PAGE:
Between 1977 and 1989, the total area of forest cover had decreased by 8 percent within the park. The increasing forest-cover trend began in 1989, after tree felling in the park ceased.

“This is significant, since the national forest policy was revised in 1988 and tree felling became completely banned in any national park (in India),” Mondal said in an e-mail.

In her comparative-observational study, Mondal found that forest cover within the park increased in total area over thirty-year span. Between 1977 and 2007, the total area of forest cover increased from 78 percent to 87 percent.

Mondal based her research on Geographic Information Systems data provided by the non-governmental organization SHODH, and field data she collected herself when she visited the Pench Tiger Reserve in 2008 on a UF Tropical Conservation and Development Field Research Grant.

“I must have looked intimidating with my face totally covered with a scarf to fight the heat of central India,” Mondal said of her experience. “It used to be 118 degrees out in the field, believe it or not. And I survived it!”

Mondal has already presented her findings in several local and national meetings, including the Association of American Geographers’ annual meeting and the U.S. Regional Association of the International Association for Landscape Ecology.

Dr. Nagendra said of Mondal’s research, “Tigers are flagship species for conservation, and their protection is important not just for the people of India, or the United States, but indeed for the whole world.”

Mondal is quick to point out that she is not a wildlife ecologist, and that her research doesn’t necessarily apply to the tiger population at Pench.

“Forest cover and tiger habitat are not synonymous,” Mondal said. “Tigers need more than just the forest ... My study is about forest cover, and not about tiger habitat, which is more of a wildlife ecologist’s job.”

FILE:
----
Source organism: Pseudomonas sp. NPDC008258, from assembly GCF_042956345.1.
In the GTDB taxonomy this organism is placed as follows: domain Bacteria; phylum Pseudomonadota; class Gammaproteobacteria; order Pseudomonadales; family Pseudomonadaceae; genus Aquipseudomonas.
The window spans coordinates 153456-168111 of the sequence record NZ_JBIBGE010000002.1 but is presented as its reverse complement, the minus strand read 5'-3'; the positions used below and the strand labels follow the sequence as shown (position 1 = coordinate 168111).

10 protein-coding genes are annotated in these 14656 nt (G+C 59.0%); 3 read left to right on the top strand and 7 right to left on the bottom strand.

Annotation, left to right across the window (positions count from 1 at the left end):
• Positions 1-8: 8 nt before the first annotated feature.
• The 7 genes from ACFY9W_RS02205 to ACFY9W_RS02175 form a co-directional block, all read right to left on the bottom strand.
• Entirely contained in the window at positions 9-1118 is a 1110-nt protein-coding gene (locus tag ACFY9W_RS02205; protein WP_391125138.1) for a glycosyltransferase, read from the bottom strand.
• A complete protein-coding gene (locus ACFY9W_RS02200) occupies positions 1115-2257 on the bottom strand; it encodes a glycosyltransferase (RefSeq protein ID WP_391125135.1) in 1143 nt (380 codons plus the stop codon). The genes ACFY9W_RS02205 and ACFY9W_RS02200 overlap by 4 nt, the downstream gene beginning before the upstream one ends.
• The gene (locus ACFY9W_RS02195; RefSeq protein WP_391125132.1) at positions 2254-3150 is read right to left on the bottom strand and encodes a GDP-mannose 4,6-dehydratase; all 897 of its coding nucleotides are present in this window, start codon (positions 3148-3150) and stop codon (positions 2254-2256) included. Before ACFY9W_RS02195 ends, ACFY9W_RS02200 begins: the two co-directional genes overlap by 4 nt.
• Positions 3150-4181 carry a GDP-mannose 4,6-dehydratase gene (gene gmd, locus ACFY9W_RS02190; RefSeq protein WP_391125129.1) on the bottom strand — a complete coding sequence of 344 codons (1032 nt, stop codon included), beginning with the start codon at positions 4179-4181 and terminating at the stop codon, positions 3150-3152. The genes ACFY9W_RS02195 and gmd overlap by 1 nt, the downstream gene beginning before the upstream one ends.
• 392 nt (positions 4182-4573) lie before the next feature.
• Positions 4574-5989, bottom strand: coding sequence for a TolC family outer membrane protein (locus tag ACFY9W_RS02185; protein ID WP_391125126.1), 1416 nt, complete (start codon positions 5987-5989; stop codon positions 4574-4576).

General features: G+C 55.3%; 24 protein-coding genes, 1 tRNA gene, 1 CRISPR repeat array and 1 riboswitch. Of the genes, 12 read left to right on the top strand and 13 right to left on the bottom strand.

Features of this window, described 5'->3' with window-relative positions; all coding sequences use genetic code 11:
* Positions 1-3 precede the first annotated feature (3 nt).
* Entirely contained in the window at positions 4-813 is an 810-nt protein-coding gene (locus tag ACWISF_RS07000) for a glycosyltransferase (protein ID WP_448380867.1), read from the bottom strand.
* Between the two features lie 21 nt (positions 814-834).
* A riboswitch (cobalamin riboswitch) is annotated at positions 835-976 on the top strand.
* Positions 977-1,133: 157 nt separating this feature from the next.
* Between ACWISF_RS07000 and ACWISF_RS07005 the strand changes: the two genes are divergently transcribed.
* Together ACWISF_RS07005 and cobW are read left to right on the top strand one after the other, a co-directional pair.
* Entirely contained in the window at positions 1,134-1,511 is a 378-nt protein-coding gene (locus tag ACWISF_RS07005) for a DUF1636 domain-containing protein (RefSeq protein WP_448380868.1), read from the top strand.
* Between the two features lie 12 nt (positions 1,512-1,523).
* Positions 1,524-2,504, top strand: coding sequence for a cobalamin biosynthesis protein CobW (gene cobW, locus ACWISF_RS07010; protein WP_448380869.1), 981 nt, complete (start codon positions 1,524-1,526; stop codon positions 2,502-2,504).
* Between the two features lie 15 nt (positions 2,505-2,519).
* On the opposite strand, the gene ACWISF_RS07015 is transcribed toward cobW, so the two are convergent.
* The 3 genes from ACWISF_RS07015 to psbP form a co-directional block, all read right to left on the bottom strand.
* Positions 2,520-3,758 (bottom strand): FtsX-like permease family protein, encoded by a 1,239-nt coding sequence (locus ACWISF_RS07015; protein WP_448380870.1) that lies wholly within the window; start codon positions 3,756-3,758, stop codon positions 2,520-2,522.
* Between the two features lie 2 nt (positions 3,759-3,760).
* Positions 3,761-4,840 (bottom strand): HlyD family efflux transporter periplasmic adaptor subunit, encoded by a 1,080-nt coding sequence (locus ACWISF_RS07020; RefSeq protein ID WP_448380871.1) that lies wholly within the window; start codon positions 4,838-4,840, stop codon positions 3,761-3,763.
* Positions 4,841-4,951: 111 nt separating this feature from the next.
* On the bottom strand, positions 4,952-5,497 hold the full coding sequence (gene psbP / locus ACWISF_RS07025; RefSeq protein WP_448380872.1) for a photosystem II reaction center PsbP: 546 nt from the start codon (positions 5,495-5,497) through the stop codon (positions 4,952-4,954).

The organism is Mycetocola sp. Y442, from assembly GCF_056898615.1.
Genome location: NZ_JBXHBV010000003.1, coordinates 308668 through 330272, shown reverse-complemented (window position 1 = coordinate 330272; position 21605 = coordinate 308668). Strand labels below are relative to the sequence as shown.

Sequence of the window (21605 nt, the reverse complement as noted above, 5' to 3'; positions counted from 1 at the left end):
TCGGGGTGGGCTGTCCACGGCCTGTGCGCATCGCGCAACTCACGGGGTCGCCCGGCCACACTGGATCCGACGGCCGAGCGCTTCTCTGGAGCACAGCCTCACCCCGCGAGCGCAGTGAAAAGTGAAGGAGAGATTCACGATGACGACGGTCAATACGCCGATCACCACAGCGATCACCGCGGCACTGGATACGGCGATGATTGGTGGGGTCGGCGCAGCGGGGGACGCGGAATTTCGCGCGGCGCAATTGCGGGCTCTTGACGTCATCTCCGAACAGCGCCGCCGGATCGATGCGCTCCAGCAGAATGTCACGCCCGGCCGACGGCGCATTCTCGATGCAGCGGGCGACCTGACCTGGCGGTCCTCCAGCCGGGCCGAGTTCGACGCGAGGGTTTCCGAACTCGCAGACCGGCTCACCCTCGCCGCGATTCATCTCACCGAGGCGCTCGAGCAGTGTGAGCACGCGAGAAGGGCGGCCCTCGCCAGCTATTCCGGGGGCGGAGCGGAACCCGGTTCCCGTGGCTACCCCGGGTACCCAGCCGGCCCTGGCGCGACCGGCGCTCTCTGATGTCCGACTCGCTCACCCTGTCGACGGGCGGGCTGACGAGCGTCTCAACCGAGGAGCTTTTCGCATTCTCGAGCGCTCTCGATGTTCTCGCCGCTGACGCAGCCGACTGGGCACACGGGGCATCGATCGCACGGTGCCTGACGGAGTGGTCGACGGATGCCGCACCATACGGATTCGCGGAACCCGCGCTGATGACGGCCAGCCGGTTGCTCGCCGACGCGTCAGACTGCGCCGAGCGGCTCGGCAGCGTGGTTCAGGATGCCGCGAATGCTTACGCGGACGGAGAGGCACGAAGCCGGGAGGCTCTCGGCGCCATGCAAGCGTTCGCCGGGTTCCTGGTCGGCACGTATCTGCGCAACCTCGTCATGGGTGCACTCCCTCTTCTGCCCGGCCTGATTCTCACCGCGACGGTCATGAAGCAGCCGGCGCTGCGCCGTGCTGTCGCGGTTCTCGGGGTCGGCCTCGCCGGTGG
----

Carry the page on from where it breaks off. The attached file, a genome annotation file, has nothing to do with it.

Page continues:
She does, however, welcome the prospect of extending her findings to the tiger population.

“I would love to extend my findings to wildlife ecology and to collaborate with anybody who is interested in mapping tiger habitats in the future,” Mondal said.

Mondal sees her research on having an impact on environmental policy and social awareness.

“My study suggests that with more international financial aid and proper national-level policies, awareness can be raised within the local populace to protect the forest and the tigers. Nobody would care for forests or tigers if their own livelihoods are not sustainable,” she said.

But what Mondal really wants from her study is interdisciplinary cooperation to improve the world.

“Since tiger conservation is equally important to India, the U.S., or any other country in the world,” Mondal said in an e-mail, “my study sheds a ray of hope that worldwide effort of establishing parks to protect biodiversity is working and all the different scientific communities ... can work together in interdisciplinary settings to make the world a better place.”

1. NASA's LPDAAC facility

2. 1. Canopy_Pench: showing mixed deciduous forest canopy cover, Pench Tiger Reserve, Maharashtra, India.
2. Pinki_Pench: me after collecting training samples with a hand-held GPS for satellite image classification.
3. Chital stag: showing a full-grown Chital (Indian Spotted deer) stag.
4. Common-Langoor: Indian common langoor
5. Pinki_PenchMP: me taking a guided tour in Pench Tiger Reserve, Madhya Pradesh, India (there are two reserves with the same name in two states....I work in the state of Maharashtra).
6. Tiger-claw-marks: showing tiger claw marks on tree trunk.

Hope you could use some of them for the story.
Thanks
Pinki
--
Pinki Mondal

 

Credits

Writer

Aubrey Siegel, CLAS Communications and Outreach, University of Florida

Photo

Sarah Kiewel, University of Florida